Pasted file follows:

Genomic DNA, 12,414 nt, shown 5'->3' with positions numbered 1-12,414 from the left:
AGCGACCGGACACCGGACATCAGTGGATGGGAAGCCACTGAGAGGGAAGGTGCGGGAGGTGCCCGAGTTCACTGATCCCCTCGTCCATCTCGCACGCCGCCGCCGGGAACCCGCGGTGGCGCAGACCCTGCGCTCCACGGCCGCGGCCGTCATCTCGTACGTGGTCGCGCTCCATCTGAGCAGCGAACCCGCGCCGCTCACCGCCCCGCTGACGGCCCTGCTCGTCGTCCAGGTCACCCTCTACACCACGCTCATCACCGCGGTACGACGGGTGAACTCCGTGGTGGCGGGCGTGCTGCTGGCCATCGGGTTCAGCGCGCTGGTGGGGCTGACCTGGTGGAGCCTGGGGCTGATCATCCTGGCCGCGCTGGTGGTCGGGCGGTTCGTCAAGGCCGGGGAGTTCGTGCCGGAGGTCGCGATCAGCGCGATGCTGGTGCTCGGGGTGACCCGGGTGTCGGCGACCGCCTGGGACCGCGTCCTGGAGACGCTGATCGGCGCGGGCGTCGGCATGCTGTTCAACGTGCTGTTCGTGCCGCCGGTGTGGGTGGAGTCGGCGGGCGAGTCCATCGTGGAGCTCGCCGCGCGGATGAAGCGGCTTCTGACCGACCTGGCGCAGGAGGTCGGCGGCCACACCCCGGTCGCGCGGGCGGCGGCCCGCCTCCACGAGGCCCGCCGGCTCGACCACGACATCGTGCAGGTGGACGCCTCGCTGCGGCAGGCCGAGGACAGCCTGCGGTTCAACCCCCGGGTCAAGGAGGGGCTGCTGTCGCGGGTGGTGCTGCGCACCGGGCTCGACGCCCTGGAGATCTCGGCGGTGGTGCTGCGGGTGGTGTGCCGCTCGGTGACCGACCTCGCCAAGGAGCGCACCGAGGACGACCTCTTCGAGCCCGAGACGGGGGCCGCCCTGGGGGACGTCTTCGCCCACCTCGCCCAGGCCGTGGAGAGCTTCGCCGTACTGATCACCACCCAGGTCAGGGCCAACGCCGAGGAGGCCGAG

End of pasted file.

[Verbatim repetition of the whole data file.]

Genomic DNA, 12,414 nt, shown 5'->3' with positions numbered 1-12,414 from the left:
AGCGACCGGACACCGGACATCAGTGGATGGGAAGCCACTGAGAGGGAAGGTGCGGGAGGTGCCCGAGTTCACTGATCCCCTCGTCCATCTCGCACGCCGCCGCCGGGAACCCGCGGTGGCGCAGACCCTGCGCTCCACGGCCGCGGCCGTCATCTCGTACGTGGTCGCGCTCCATCTGAGCAGCGAACCCGCGCCGCTCACCGCCCCGCTGACGGCCCTGCTCGTCGTCCAGGTCACCCTCTACACCACGCTCATCACCGCGGTACGACGGGTGAACTCCGTGGTGGCGGGCGTGCTGCTGGCCATCGGGTTCAGCGCGCTGGTGGGGCTGACCTGGTGGAGCCTGGGGCTGATCATCCTGGCCGCGCTGGTGGTCGGGCGGTTCGTCAAGGCCGGGGAGTTCGTGCCGGAGGTCGCGATCAGCGCGATGCTGGTGCTCGGGGTGACCCGGGTGTCGGCGACCGCCTGGGACCGCGTCCTGGAGACGCTGATCGGCGCGGGCGTCGGCATGCTGTTCAACGTGCTGTTCGTGCCGCCGGTGTGGGTGGAGTCGGCGGGCGAGTCCATCGTGGAGCTCGCCGCGCGGATGAAGCGGCTTCTGACCGACCTGGCGCAGGAGGTCGGCGGCCACACCCCGGTCGCGCGGGCGGCGGCCCGCCTCCACGAGGCCCGCCGGCTCGACCACGACATCGTGCAGGTGGACGCCTCGCTGCGGCAGGCCGAGGACAGCCTGCGGTTCAACCCCCGGGTCAAGGAGGGGCTGCTGTCGCGGGTGGTGCTGCGCACCGGGCTCGACGCCCTGGAGATCTCGGCGGTGGTGCTGCGGGTGGTGTGCCGCTCGGTGACCGACCTCGCCAAGGAGCGCACCGAGGACGACCTCTTCGAGCCCGAGACGGGGGCCGCCCTGGGGGACGTCTTCGCCCACCTCGCCCAGGCCGTGGAGAGCTTCGCCGTACTGATCACCACCCAGGTCAGGGCCAACGCCGAGGAGGCCGAG